Pride: A Month for LGBT Visibility

As National Pride Month draws to a close, rainbow flags make their gradual retreat from
flagpoles and Google doodles until next year’s celebration. However, this absence should not remove the importance of LBGT visibility from the public mind. For those working in media, maintaining this visibility holds particular importance, and music is no exception. Of course, it would be absurd to argue an artist’s sexuality as a reason for (or against) listening to their work.

There is no straight or LGBT musician who can be defined solely by their sexual identity. Notwithstanding, this is not to say that such themes should be absent from artistic work or discussion. Throughout the current and previous decades, there have been numerous LBGT artists whose works intentionally acknowledged and discussed sexuality. This article aims to provide a sampling of such artists and songs for the unaware listener.

Indigo Girls’ “Closer to Fine” (1989)
Both members of this Atlanta-based folk-rock duo came out as lesbians (albeit with no romantic involvement with one another) in 1988, shortly before the release of their debut album. At a time when the United States provided little or no support to LBGT citizens, such a coming-out would have been considered a jeopardizing career move. As such, members Amy Ray and Emily Saliers’ willingness to share their sexuality with audiences and later on, openly advocate for LBGT rights deserves the duo a place in LGBT history. This song, “Closer to Fine” appears on the aforementioned album, “Indigo Girls” and discusses the sensation of being confused but still pushing for answers.

Culture Club’s “Karma Chameleon” (1983)
Singer-songwriter Boy George starred in multiple music videos for MTV following the channel’s debut in the early eighties. Although Boy George did not officially come out as gay until a 2006 interview, his earlier works remain influenced by sexuality. He describes the song “Karma Chameleon” as “about the terrible feeling of alienation that people have” and that “if you aren’t true, if you don’t act like you feel, then you get Karma-justice.” For young people closeted in the 1980s, Culture Club’s “Karma Chameleon” must have sounded both prophecy and promise.

David Bowie’s “Rebel Rebel” (1974)
In 2016, the New York Times released an article entitled “Was He Gay, Bisexual or Bowie? Yes” to comment on the musician’s fluid gender and sexual presentation throughout his life and musical career. Indeed, an aspect of Bowie’s prevailing popularity comes from his willingness to explore and embrace ambiguity where other individuals might take comfort in more concrete labels. His 1974 track “Rebel Rebel” follows a character whom Bowie describes as “not sure if you’re a boy or a girl” as an early testament to gender ambiguity.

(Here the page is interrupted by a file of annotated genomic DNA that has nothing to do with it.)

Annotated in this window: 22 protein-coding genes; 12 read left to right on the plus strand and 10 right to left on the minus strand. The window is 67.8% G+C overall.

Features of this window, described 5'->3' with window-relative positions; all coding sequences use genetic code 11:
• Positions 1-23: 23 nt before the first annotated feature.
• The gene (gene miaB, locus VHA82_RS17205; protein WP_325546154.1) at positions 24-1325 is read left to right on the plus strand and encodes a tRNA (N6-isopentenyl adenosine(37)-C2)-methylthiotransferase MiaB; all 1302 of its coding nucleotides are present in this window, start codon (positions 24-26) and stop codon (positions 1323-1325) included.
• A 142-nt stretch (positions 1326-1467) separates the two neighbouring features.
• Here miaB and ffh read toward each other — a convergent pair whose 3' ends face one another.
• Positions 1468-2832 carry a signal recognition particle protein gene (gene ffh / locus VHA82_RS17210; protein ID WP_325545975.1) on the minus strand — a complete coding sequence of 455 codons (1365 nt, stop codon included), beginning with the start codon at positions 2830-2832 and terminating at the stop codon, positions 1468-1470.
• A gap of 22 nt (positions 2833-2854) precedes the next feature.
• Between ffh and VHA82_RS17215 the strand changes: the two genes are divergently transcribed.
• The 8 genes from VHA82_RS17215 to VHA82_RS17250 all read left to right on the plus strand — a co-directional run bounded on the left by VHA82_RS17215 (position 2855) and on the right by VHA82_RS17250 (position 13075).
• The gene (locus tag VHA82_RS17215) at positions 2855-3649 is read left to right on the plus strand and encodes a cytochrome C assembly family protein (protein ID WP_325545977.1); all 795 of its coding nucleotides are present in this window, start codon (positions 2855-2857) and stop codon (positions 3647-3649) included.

Sleater-Kinney’s “One More Hour” (1997)
The break-up song “One More Hour” uniquely includes a duet from both members of the failed relationship, singer Corin Tucker and guitarist Carrie Brownstein. Emotional and poignant, “One More Hour” is one of many tracks on the album “Dig Me Out” which center on sapphic relationships–and for fans of punk rock, the work is doubly worth the listen. Both “One More Hour” and “Dig Me Out” draw strength from adherence to emotional honesty, a theme which rightfully dominates Pride month.

Hayley Kiyoko’s “Girls Like Girls” (2015)
While other songs on this list deal with individual life experiences, Hayley Kiyoko’s “Girls Like Girls” singularly focuses on female same-sex attraction. The poppy single sets the tone for LGBT visibility today: bold, joyful and wonderfully unapologetic. And it also boasts the advantage of a beautifully cinematic music video. Indeed, Kiyoko’s lesbian identity features in a majority of her music. (The tracks “Feelings” and “Sleepover” come to mind.)

Other noteworthy LGBT artists include Queen’s Freddie Mercury, the duo Tegan and Sara, Troye Sivan, Claud, Halsey, King Princess, Courtney Barnett and more.

About Natalie Sarris

Natalie studies English and Creative Writing. Some of her favorite things include fat books, fat cats and drinking copious amounts of tea. When not suffering from caffeine-induced mistakes, Natalie likes to play her records or roam the internet for new artists.

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